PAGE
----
The Kavli Foundation recently hosted a roundtable discussion about the BRAIN Initiative, which seeks to measure how the brain’s billions of neurons organize themselves into neural circuits and communicate with one another. The talk includes four experts, including Berkeley Lab Director Paul Alivisatos, who discuss how nanotechnology can change the way we measure brain activity. More>
Posts Tagged ‘Directorate’
American leadership in science has been a given for most of the last century. About a third of science research and development in this country has been supported by the federal government. Funding for about 60 percent of basic research in science comes from Washington. We’ve celebrated the results, from moon shots to the Internet. Now Washington’s cutting back, and it’s hitting American science — just when competitor nations are plowing more cash into the science frontier. More>
The recipients of the Director’s Lifetime and Exceptional Achievement Awards have been announced. David Nygren (Physics) and Arie Shoshani (Computational Research), pictured l-r, are the recipients of the Berkeley Lab Prize Lifetime Achievement Award. Exceptional Achievement honorees include Ron Zuckerman (Safety), Warren Byrne (Service), Nathan Hillson (Tech Transfer), Roy Kaltschmidt (Outreach), Jill Fuss and Elizabeth Bautista (Diversity), David Kestell (Operations), and Haimei Zheng, Kevin Einsweiler, Rebecca Abergel, Peter Nugent, Kam-Biu Luk, and Kirsten Persson (Science). Team awards went to Evan Mills, Norman Bourassa, Leo Rainer, and Gregory Homan (Societal Impact), and the HR Recruiting/Hiring Technology Improvement group (Operations). Go here for more on the Berkeley Lab Prize, and here for Achievement Awards.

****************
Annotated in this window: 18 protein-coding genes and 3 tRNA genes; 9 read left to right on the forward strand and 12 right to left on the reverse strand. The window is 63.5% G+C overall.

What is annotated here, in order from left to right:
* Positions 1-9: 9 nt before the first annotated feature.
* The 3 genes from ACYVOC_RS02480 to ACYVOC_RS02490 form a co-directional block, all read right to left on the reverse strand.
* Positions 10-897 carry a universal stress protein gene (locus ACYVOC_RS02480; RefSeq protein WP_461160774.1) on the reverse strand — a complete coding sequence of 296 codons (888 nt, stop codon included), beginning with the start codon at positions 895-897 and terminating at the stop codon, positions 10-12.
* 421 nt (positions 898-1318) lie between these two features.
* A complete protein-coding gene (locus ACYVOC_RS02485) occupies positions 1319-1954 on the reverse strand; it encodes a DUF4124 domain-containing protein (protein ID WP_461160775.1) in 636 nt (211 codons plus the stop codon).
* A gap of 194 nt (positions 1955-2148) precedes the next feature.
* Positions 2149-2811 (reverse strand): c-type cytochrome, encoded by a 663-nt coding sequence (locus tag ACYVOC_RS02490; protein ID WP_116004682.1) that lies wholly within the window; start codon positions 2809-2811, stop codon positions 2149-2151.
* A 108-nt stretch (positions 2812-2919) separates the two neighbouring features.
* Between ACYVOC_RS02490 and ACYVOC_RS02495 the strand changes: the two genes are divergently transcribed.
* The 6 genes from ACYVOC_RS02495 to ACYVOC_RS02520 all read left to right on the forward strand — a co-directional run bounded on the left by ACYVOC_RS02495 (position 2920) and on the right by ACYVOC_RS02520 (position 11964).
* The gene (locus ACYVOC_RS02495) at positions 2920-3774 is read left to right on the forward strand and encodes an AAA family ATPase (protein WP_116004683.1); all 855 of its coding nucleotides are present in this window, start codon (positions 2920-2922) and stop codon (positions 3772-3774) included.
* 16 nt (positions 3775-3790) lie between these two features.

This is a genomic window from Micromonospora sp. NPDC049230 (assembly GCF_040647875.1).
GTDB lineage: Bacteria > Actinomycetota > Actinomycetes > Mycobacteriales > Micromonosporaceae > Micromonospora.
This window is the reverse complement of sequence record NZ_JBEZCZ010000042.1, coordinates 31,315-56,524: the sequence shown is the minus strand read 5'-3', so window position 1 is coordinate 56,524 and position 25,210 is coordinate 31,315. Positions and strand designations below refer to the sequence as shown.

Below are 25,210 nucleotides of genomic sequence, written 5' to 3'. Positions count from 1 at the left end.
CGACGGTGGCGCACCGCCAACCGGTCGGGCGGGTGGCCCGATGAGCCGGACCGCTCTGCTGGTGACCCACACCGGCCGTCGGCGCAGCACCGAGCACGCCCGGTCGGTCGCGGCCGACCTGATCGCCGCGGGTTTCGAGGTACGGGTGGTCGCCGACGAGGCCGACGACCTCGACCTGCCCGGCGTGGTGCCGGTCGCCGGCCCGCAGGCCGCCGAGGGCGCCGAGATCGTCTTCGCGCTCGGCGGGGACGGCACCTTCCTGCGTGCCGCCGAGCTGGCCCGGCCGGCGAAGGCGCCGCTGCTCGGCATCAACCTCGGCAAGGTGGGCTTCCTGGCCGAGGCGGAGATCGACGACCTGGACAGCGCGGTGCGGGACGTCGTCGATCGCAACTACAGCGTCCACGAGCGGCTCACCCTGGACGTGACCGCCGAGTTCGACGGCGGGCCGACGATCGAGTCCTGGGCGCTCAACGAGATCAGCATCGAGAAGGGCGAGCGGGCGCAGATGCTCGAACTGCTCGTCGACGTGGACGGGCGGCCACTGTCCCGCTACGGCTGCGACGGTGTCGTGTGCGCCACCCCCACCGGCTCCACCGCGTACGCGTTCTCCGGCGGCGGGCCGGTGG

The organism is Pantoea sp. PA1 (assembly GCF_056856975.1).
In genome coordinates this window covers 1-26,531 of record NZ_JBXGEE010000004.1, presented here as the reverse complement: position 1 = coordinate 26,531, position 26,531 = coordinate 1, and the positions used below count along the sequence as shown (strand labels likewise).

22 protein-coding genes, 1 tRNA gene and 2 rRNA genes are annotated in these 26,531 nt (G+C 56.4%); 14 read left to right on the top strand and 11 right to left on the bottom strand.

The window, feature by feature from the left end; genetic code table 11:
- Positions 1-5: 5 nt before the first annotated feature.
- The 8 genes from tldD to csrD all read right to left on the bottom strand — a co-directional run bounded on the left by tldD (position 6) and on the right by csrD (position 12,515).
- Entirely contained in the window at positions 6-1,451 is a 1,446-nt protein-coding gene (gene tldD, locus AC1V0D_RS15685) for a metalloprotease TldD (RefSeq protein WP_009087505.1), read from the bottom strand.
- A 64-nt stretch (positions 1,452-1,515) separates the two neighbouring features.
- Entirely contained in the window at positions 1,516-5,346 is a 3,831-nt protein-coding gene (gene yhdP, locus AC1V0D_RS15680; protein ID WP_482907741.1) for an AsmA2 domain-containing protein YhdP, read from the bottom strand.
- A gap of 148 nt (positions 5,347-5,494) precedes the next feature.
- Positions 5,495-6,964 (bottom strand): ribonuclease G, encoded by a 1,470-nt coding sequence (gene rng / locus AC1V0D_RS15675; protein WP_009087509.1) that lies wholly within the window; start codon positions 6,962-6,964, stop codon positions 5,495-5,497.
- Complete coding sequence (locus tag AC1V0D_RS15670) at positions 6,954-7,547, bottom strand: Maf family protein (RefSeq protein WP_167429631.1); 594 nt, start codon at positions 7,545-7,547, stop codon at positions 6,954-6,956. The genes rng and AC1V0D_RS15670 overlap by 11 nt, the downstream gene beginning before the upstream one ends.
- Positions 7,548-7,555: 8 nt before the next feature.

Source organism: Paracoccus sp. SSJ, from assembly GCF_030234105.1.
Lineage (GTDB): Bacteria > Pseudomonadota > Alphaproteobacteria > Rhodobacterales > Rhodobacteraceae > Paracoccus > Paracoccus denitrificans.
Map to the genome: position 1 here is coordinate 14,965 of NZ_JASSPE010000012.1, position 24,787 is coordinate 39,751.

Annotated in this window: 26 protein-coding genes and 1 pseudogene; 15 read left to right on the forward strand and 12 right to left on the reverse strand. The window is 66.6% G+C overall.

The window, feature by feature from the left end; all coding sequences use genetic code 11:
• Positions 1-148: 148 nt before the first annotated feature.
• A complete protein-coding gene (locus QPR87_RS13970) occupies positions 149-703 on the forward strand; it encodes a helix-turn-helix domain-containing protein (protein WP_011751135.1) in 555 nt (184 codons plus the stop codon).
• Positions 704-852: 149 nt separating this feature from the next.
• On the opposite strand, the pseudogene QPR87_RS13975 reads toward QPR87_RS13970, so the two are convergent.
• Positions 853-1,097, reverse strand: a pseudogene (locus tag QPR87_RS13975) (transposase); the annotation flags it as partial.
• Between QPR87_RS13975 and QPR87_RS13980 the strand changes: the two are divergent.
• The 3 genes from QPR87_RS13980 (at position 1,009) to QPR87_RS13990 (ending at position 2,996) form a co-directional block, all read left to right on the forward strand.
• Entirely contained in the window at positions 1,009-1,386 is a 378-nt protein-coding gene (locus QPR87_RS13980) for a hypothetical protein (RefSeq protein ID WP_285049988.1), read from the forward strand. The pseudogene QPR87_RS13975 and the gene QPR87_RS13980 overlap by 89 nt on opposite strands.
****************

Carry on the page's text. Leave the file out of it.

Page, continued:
The Biosciences 10-Year Strategic Plan, the first to incorporate feedback from all area divisions and an external advisory committee, is now available. It describes a vision for a national future strengthened by biological research achievements and provides guidance for Berkeley Lab’s activities to meet these ambitious aims. The plan hones the uses of biosciences to address energy needs, protect the environment, understand and improve health, and develop biomanufacturing technologies. The Biosciences Area is assembling four cross-divisional implementation teams who will articulate concrete objectives and new initiatives required to reach the plan’s milestones.
Thanks to those who provided feedback on the announcement about discontinuing the free after-hours/weekend taxi service. While Lab management is exploring alternative options — possibly a final shuttle at approximately 9 p.m. — the free taxi service will still end on May 31. Deciding factors include rapidly escalating costs (nearly threefold in the last three years), tightening Lab budgets, and the fact that a relatively small fraction of the Lab population uses uses the service (some regularly), while remaining employees use the shuttle or their own transportation. Current alternatives include the Zimride ride sharing service, the Guaranteed Ride Home program, paying out-of-pocket for taxi service, and modifying work schedules to align with Lab shuttles, which run from 6:30 a.m. to 7:30 p.m.